School visit of British Muslim boys to Lashkar Gah, Afghanistan, 2009. Wikicommons/ FCO. Some rights reserved.

The contradiction is problematic, and explored at length. Panjwani makes clear the two-edged nature of the sword, writing of “a liberal education for our times, to foster students’ powers of questioning, criticality and imagining egalitarian futures.” (My italics.) Education in the UK has been at least tinged with security-thinking (the PVE agenda, and particularly Prevent, “has effectively placed a duty of care on all practising educationalists in all phases of education from kindergarten to postgraduate to act as the eyes and ears of the Home Office”). Arguably, liberal education is the crucial prophylaxis against the process conceived as ‘radicalisation;’ but equally, it is the toolkit for serious and uncomfortable analysis of our education system and our society. Criticality awakens not just the ‘anti-radicalisation antibodies’ but the will and ability to deconstruct the society in which we live. It is in other words radicalising in itself, but in a different, more traditional and more positive sense of that word.

This sensitivity is visible, too, across the Middle East and beyond in a deep suspicion of the social sciences on the part of autocratic governments. They are seen as encouraging questioning of the status quo and thus destabilising. Education reform in the Gulf, for example, lavishes funds on Tertiary Education, but with much greater emphasis on STEM subjects which are seen (simplistically) as more directly relevant to national development, and (probably wrongly) as less fertile breeding grounds of critical dissent. As an ESCWA report in 2014 put it, “Arab countries that create a hospitable environment for [social science research] are rare. Political repression, censorship and lack of research-based policy hinder the development of such environments.” And, returning for a moment to Gambetta’s research, it is clear that while social science and humanities graduates are negligible in right-wing and Islamist movements, they are the dominant force in revolutionary movements of the left, so perhaps there is some explicable caution in this attitude.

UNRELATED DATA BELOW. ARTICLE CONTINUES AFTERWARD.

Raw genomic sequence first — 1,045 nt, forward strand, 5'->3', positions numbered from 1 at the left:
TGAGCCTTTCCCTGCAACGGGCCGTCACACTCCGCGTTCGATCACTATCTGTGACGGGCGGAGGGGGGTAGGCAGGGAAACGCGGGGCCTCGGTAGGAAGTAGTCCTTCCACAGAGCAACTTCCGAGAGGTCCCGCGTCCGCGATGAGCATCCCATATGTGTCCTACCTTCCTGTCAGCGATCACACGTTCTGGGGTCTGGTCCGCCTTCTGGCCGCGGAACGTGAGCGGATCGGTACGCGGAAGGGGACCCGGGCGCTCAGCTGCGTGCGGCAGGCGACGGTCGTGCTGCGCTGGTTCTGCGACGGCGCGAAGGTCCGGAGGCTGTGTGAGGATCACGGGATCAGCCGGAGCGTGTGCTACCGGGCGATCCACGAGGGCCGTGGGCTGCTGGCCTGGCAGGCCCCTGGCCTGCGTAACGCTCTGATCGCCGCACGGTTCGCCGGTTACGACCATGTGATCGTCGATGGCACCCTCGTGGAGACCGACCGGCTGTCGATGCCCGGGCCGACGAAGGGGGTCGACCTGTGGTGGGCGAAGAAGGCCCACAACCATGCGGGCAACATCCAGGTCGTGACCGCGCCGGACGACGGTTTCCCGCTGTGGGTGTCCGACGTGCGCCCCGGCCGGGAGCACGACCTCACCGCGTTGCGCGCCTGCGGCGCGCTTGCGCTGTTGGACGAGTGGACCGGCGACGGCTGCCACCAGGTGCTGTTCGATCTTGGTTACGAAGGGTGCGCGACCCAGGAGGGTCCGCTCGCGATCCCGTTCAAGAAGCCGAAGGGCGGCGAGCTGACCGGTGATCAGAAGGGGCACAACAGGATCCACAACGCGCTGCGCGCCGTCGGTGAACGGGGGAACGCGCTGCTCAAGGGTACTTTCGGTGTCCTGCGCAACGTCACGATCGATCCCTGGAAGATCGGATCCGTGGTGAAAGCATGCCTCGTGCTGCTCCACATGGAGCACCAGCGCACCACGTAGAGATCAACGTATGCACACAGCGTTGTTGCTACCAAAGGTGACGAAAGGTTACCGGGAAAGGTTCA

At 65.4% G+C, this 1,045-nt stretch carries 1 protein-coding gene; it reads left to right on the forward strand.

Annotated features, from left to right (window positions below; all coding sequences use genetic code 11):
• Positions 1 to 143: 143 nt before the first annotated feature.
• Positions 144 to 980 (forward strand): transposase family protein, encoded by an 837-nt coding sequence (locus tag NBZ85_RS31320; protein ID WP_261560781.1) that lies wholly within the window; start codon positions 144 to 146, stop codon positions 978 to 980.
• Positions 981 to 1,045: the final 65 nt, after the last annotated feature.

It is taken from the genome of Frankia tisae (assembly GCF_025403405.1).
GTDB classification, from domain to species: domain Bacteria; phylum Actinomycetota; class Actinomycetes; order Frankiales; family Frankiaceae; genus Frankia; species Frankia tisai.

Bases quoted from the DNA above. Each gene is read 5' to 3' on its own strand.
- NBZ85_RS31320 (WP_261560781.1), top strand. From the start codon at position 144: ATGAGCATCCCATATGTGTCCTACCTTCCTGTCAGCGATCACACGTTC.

Europe is not the Middle East of course, but traces of analogous attitudes exist. ‘Fundamental British Values’ or FBVs, as defined by OFSTED, and contrasted with the values of extremist Islam, include: democracy, the rule of law, individual liberty and mutual respect for and tolerance of those with different faiths. ‘Extremism’ embraces vocal as well as active opposition to FBVs: so that there is a whole area of liberal politics and ethics that may not easily be discussed in other than eulogistic terms without the risk of seeming to express ‘extremism.’ But the cultivation of the intellectual criticality necessary to examine and deconstruct ‘bad’ ideas in class, and outside, requires a confidence in the level playing-field of ideas. The obligations placed on teachers to refer ‘vulnerable’ or ‘at risk’ students to Prevent can easily make for a playing-field that seems far from level to young Muslims: as one 7-year old Muslim boy in Bedfordshire recently told his 5-year old brother, as reported in the press, “You can’t say foreign words at school, because you don’t know who you can trust.” Self-censorship is an ever-present danger.